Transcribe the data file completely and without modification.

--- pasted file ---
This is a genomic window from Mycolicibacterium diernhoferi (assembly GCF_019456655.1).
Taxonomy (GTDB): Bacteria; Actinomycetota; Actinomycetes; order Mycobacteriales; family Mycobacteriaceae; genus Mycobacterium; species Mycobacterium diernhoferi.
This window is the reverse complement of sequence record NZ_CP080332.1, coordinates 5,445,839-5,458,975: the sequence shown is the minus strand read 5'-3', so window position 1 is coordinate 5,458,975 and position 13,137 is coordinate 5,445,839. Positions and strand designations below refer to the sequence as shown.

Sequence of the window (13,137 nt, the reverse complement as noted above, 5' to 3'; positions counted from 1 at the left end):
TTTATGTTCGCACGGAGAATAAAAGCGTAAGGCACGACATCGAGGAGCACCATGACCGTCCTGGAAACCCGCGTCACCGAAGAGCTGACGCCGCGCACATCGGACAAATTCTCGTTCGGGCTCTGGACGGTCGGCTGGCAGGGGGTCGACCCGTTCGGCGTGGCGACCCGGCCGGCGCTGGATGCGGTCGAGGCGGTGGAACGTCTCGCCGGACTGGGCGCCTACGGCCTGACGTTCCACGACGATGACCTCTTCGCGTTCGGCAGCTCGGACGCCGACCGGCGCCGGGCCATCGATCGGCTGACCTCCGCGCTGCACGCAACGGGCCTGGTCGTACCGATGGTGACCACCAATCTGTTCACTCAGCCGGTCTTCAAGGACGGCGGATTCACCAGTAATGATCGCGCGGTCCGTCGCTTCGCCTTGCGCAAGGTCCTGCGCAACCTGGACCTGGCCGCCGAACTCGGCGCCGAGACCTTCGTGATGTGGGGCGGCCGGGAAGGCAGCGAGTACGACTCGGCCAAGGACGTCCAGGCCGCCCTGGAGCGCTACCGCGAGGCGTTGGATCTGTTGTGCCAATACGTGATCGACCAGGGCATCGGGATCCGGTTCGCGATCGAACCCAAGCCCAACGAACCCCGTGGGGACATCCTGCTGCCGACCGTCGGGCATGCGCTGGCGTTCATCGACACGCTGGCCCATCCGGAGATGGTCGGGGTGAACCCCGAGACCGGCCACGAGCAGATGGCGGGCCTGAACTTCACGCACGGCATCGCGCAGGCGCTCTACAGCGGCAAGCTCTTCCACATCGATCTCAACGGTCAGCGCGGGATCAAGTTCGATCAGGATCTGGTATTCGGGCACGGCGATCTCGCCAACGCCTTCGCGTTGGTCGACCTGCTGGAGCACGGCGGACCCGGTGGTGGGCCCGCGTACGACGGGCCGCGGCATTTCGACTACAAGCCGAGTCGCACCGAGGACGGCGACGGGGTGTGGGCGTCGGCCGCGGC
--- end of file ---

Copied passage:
This is a genomic window from Mycolicibacterium diernhoferi (assembly GCF_019456655.1).
Taxonomy (GTDB): Bacteria; Actinomycetota; Actinomycetes; order Mycobacteriales; family Mycobacteriaceae; genus Mycobacterium; species Mycobacterium diernhoferi.
This window is the reverse complement of sequence record NZ_CP080332.1, coordinates 5,445,839-5,458,975: the sequence shown is the minus strand read 5'-3', so window position 1 is coordinate 5,458,975 and position 13,137 is coordinate 5,445,839. Positions and strand designations below refer to the sequence as shown.

Sequence of the window (13,137 nt, the reverse complement as noted above, 5' to 3'; positions counted from 1 at the left end):
TTTATGTTCGCACGGAGAATAAAAGCGTAAGGCACGACATCGAGGAGCACCATGACCGTCCTGGAAACCCGCGTCACCGAAGAGCTGACGCCGCGCACATCGGACAAATTCTCGTTCGGGCTCTGGACGGTCGGCTGGCAGGGGGTCGACCCGTTCGGCGTGGCGACCCGGCCGGCGCTGGATGCGGTCGAGGCGGTGGAACGTCTCGCCGGACTGGGCGCCTACGGCCTGACGTTCCACGACGATGACCTCTTCGCGTTCGGCAGCTCGGACGCCGACCGGCGCCGGGCCATCGATCGGCTGACCTCCGCGCTGCACGCAACGGGCCTGGTCGTACCGATGGTGACCACCAATCTGTTCACTCAGCCGGTCTTCAAGGACGGCGGATTCACCAGTAATGATCGCGCGGTCCGTCGCTTCGCCTTGCGCAAGGTCCTGCGCAACCTGGACCTGGCCGCCGAACTCGGCGCCGAGACCTTCGTGATGTGGGGCGGCCGGGAAGGCAGCGAGTACGACTCGGCCAAGGACGTCCAGGCCGCCCTGGAGCGCTACCGCGAGGCGTTGGATCTGTTGTGCCAATACGTGATCGACCAGGGCATCGGGATCCGGTTCGCGATCGAACCCAAGCCCAACGAACCCCGTGGGGACATCCTGCTGCCGACCGTCGGGCATGCGCTGGCGTTCATCGACACGCTGGCCCATCCGGAGATGGTCGGGGTGAACCCCGAGACCGGCCACGAGCAGATGGCGGGCCTGAACTTCACGCACGGCATCGCGCAGGCGCTCTACAGCGGCAAGCTCTTCCACATCGATCTCAACGGTCAGCGCGGGATCAAGTTCGATCAGGATCTGGTATTCGGGCACGGCGATCTCGCCAACGCCTTCGCGTTGGTCGACCTGCTGGAGCACGGCGGACCCGGTGGTGGGCCCGCGTACGACGGGCCGCGGCATTTCGACTACAAGCCGAGTCGCACCGAGGACGGCGACGGGGTGTGGGCGTCGGCCGCGGC